Happy National Readathon Day! The National Book Foundation has organized the holiday to promote a love of reading and to make sure that the book worm doesn’t become an endangered species. You can find out how to support the foundation’s efforts here, but the most important thing is to set aside some time to read! And in case you happen to be in between books, here are a few recommendations. Each of them can be read in a single day, so there’s no excuse not to celebrate.
Severina by Rodrigo Rey Rosa tells the story of a dangerous and alluring book thief and a mesmerized bookseller. It’s an unsettling page-turner about obsessive love and enigmatic seduction by one of Guatemala’s most prominent literary figures.
Crush collects the confessional, gay, savage, and highly charged poetry of Richard Siken. The volume is part of the Yale Series of Younger Poets, and any of the past winners’ books could make for an exciting day of reading.
The Allure of the Archives by Arlette Farge communicates the multi-faceted experience of archival research while sharing remarkable details about life in pre-Revolutionary France. It’s a historiographical classic that will change the way you think about books, writing, and the past.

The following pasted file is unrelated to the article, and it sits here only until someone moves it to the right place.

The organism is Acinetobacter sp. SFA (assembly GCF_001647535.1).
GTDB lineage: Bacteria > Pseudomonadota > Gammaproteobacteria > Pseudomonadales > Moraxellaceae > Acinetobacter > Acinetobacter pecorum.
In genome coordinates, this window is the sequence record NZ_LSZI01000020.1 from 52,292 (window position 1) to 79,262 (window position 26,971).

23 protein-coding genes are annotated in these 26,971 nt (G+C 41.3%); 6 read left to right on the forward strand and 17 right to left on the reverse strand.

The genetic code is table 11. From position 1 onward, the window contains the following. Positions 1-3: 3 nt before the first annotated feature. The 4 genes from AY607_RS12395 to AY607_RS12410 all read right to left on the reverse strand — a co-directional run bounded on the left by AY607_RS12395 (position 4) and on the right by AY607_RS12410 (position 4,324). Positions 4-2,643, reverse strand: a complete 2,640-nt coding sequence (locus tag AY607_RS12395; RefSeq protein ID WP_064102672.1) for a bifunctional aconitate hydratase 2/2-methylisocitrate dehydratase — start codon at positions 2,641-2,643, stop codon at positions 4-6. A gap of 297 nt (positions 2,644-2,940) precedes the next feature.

The Ten Commandments explores the meanings and value of the Decalogue for audiences ranging from biblical times to the present. Michael Coogan gives a nuanced history of how the laws came to be ordered and acknowledged as the iconic ten we know today.
In The Computer and the Brain, John von Neumann explores the analogies between computing machines and the living human brain. It’s a classic reflection on technology and intelligence that couldn’t be more relevant to our increasingly digital world.
In Why Nudge? Cass. R. Sunstein puts forth a fresh argument about the legitimate scope of government, bearing on smoking, distracted driving, food safety, and other highly volatile public issues. Read up on the ways paternalism can make lives better and longer without infringing on personal freedoms.
What Art Is brings to light the properties of art that constitute universal meaning. Arthur C. Danto combines aesthetics, philosophy, and memoir into a compact book that will resonate with anyone with an appreciation for creative work.
Long Day’s Journey Into Night is a classic of American drama, and it’s always worth revisiting Eugene O’Neill‘s autobiographical masterpiece. This volume also includes critical materials to help you rediscover the full richness of the text.